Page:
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nāvika (नाविक).—a Relating to a boat or vessel.
Marathi is an Indo-European language having over 70 million native speakers people in (predominantly) Maharashtra India. Marathi, like many other Indo-Aryan languages, evolved from early forms of Prakrit, which itself is a subset of Sanskrit, one of the most ancient languages of the world.
Sanskrit dictionarySource: DDSA: The practical Sanskrit-English dictionary
Nāvika (नाविक).—[nāvā tarati-ṭhan]
1) The helmsman of a vessel, a pilot; अख्यातिरिति ते कृष्ण मग्ना नौर्नाविके त्वयि नाविकपुरुषे न विश्वासः (akhyātiriti te kṛṣṇa magnā naurnāvike tvayi nāvikapuruṣe na viśvāsaḥ) Mb.
2) A navigator, sailor.
3) A passenger on board a ship.
Derivable forms: nāvikaḥ (नाविकः).Source: Cologne Digital Sanskrit Dictionaries: Shabda-Sagara Sanskrit-English Dictionary
(-kaḥ-kī-kaṃ) Belonging to a vessel, or a boat, &c. m.
(-kaḥ) 1. The helmsman of a vessel, the steersman, the pilot. 2. A. sailor. E. nau a boat, affix ṭhan.Source: Cologne Digital Sanskrit Dictionaries: Benfey Sanskrit-English Dictionary
Nāvika (नाविक).—i. e. nau + ika, m. The helmsman of a vessel, a pilot, [Rāmāyaṇa] 2, 52, 74.Source: Cologne Digital Sanskrit Dictionaries: Cappeller Sanskrit-English Dictionary
Nāvika (नाविक).—[masculine] mariner, pilot.Source: Cologne Digital Sanskrit Dictionaries: Monier-Williams Sanskrit-English Dictionary
1) Navikā (नविका):—[from navaka > nava] f. = nava-śabdayukta, [cf. Lexicographers, esp. such as amarasiṃha, halāyudha, hemacandra, etc.]
2) Nāvika (नाविक):—[from nāva] mf(ī)n. belonging to a ship or boat, [Horace H. Wilson]
3) [v.s. ...] m. a helmsman, pilot, sailor (ifc. f(ā). ), [Mahābhārata; Rāmāyaṇa etc.]
4) [v.s. ...] n. Name of a Sāman.Source: Cologne Digital Sanskrit Dictionaries: Yates Sanskrit-English Dictionary
Nāvika (नाविक):—(kaḥ) 1. m. The helmsman; a sailor. a. Belonging to a boat.Source: DDSA: Paia-sadda-mahannavo; a comprehensive Prakrit Hindi dictionary (S)
Nāvika (नाविक) in the Sanskrit language is related to the Prakrit word: Ṇāvia.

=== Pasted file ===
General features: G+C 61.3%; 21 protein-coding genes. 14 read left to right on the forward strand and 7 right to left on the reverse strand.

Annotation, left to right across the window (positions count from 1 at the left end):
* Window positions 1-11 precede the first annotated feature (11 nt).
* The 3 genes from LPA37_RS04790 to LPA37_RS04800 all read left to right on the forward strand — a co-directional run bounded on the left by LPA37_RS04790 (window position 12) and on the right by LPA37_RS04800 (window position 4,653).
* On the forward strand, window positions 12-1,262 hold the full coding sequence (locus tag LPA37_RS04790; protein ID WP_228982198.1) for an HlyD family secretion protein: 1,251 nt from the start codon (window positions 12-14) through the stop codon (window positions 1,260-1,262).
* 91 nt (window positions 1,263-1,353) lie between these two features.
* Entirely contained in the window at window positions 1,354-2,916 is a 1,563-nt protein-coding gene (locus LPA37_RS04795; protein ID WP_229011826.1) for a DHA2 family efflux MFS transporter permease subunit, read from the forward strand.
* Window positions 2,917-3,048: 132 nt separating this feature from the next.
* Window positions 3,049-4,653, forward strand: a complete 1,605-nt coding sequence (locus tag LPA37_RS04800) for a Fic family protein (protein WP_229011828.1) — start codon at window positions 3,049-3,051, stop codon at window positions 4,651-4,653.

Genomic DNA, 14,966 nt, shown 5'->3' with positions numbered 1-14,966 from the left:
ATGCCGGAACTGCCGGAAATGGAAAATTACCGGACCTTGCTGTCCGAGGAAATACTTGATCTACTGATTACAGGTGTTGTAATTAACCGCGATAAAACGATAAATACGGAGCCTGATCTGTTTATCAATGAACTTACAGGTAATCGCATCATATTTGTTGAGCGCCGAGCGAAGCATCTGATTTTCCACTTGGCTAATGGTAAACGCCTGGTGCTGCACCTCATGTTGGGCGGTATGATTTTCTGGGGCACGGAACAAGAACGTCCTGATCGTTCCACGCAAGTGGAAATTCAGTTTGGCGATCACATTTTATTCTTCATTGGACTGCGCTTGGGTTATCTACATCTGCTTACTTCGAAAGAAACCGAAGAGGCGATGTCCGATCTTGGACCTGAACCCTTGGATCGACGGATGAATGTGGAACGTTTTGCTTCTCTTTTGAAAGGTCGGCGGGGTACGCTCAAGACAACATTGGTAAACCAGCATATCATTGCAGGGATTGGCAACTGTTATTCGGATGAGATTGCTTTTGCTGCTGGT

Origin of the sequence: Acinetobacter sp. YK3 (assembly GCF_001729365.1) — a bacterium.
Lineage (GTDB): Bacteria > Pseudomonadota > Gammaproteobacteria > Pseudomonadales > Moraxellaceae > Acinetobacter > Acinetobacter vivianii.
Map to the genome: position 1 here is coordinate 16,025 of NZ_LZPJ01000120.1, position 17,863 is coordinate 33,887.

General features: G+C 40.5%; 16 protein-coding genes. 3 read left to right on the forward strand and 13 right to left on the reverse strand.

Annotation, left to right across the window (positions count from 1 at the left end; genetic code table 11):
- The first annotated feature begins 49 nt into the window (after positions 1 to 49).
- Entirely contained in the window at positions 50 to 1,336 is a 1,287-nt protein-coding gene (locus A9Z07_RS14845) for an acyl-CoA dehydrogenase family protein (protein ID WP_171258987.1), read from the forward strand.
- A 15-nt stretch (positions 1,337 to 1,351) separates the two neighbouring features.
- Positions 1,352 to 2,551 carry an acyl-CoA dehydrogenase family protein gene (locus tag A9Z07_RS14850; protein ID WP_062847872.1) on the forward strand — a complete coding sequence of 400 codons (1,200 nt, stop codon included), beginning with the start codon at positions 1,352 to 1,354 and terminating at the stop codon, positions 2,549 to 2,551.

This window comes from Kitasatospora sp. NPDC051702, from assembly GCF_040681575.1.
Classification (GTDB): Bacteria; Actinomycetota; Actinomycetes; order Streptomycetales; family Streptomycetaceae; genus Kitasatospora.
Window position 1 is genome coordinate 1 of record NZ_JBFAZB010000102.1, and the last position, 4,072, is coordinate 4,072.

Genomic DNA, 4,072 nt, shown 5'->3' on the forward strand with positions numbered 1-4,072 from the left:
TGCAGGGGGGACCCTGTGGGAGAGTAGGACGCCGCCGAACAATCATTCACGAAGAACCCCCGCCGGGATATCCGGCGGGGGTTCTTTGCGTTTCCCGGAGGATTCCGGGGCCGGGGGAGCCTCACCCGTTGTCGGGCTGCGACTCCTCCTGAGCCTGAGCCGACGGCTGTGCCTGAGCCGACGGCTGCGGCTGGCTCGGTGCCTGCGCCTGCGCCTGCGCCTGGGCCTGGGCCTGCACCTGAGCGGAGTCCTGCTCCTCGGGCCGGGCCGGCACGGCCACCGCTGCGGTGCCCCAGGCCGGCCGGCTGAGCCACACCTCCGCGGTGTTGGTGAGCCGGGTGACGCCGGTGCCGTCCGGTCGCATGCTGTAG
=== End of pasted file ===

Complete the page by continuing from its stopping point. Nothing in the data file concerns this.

[Sanskrit to German]
Sanskrit, also spelled संस्कृतम् (saṃskṛtam), is an ancient language of India commonly seen as the grandmother of the Indo-European language family (even English!). Closely allied with Prakrit and Pali, Sanskrit is more exhaustive in both grammar and terms and has the most extensive collection of literature in the world, greatly surpassing its sister-languages Greek and Latin.
Hindi dictionarySource: DDSA: A practical Hindi-English dictionary
Nāvika (नाविक) [Also spelled navik]:—(nm) a sailor, seaman, boatman.
Kannada-English dictionarySource: Alar: Kannada-English corpus
1) [noun] a man skilled in the operations of boats or ships.
2) [noun] a man who travels by sea.
Kannada is a Dravidian language (as opposed to the Indo-European language family) mainly spoken in the southwestern region of India.
See also (Relevant definitions)
Search found 3 books and stories containing Navika, Nāvika, Navikā; (plurals include: Navikas, Nāvikas, Navikās). You can also click to the full overview containing English textual excerpts. Below are direct links for the most relevant articles:
Chaitanya Bhagavata (by Bhumipati Dāsa)
Verse 3.2.134 < [Chapter 2 - Description of the Lord’s Travel Through Bhuvaneśvara and Other Placesto Jagannātha Purī]
Kautilya Arthashastra (by R. Shamasastry)
Chapter 16 - The Superintendent of Commerce < [Book 2 - The duties of Government Superintendents]
The Mahavastu (great story) (by J. J. Jones)